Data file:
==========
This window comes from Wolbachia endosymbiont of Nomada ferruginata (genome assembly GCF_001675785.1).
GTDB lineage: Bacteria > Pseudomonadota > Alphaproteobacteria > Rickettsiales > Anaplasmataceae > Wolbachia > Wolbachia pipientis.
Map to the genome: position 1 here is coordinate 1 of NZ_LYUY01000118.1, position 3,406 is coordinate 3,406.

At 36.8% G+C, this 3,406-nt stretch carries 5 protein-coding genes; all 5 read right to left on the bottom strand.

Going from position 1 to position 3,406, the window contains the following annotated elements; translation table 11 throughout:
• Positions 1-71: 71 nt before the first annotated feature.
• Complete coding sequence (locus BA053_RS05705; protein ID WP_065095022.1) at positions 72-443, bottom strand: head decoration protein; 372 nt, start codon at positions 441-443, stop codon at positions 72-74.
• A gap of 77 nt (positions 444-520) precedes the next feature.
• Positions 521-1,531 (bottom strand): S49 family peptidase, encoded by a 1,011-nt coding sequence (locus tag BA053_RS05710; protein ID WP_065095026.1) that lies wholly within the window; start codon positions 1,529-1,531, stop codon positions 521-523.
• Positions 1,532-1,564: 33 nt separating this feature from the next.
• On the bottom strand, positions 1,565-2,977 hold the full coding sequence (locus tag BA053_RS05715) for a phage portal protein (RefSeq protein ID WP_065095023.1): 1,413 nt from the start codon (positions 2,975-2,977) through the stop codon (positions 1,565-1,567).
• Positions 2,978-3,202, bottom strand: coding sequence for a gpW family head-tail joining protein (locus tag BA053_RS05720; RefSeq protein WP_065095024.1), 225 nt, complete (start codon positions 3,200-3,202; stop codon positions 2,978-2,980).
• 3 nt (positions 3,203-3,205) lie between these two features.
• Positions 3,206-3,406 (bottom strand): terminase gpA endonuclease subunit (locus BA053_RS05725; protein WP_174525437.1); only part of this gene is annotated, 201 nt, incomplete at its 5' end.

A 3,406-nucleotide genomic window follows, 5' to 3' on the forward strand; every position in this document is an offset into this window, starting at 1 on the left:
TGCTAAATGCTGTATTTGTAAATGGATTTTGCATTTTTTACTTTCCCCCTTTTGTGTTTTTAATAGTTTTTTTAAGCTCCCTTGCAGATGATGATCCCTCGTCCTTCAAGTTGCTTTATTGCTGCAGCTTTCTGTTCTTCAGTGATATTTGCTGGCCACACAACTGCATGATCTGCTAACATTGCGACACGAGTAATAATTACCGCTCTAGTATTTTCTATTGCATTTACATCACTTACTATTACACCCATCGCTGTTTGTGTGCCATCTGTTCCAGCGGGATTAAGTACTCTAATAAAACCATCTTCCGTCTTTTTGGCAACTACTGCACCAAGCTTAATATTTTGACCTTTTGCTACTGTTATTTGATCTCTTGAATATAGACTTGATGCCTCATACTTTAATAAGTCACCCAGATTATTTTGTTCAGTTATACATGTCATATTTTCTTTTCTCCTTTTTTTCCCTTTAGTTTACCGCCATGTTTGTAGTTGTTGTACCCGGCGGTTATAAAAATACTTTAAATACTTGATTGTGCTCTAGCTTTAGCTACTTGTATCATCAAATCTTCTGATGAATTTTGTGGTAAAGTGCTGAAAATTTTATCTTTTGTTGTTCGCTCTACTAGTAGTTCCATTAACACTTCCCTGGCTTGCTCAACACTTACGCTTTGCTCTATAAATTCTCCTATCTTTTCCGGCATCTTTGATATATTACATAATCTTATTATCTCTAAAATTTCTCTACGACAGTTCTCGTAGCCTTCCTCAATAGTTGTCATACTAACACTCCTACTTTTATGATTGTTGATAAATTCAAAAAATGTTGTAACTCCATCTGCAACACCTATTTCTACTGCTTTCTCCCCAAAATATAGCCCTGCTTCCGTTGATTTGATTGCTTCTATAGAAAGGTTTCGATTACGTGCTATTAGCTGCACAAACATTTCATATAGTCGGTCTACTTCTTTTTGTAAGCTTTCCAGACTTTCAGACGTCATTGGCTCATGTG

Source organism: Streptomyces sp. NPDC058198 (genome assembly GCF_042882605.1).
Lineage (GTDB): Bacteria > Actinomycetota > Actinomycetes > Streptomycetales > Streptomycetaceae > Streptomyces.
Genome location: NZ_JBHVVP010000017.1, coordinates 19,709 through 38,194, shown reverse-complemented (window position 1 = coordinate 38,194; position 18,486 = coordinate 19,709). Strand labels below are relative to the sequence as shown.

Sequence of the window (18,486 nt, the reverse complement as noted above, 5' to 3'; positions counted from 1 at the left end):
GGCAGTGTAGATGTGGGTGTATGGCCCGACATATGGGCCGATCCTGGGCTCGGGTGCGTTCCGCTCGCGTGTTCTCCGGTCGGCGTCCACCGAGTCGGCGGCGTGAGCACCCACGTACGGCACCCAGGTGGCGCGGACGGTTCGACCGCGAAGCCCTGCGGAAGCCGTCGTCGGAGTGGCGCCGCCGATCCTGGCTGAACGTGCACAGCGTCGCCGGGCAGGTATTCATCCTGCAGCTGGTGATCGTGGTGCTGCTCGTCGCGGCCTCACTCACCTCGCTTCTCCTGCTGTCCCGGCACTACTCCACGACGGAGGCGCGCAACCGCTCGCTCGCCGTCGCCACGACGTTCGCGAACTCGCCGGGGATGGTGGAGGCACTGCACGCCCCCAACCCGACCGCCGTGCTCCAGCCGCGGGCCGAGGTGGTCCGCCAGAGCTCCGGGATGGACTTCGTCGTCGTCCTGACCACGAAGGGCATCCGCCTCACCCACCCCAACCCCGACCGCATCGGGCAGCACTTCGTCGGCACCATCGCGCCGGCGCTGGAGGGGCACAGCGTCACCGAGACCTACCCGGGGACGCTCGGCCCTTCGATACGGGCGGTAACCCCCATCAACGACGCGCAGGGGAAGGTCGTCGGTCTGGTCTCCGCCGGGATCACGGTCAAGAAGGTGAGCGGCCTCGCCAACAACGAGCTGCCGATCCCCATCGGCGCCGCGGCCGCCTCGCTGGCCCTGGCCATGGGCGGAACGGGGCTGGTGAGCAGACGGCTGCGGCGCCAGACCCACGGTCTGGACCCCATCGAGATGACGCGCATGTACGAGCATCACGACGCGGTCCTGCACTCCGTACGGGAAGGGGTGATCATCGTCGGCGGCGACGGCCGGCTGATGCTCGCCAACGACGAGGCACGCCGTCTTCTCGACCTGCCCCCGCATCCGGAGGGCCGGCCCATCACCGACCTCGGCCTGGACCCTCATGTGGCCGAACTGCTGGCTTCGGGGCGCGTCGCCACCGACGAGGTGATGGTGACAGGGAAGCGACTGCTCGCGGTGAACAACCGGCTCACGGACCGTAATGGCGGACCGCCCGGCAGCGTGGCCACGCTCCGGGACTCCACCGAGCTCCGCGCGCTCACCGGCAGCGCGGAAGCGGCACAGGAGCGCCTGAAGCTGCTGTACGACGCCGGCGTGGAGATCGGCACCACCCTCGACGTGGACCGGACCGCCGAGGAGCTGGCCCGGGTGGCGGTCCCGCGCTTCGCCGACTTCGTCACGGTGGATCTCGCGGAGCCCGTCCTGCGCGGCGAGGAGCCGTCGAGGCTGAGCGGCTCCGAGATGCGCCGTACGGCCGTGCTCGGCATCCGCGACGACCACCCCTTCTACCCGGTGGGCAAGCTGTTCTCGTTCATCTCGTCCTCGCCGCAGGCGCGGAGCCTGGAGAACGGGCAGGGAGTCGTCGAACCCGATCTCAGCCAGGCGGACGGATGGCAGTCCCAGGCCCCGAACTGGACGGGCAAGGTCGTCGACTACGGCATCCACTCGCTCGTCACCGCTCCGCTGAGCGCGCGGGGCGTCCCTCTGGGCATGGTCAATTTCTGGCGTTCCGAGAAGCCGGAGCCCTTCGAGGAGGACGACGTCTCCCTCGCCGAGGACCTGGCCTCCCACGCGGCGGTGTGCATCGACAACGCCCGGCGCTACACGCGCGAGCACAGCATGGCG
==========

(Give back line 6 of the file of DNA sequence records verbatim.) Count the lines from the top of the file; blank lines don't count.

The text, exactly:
• Positions 1-71: 71 nt before the first annotated feature.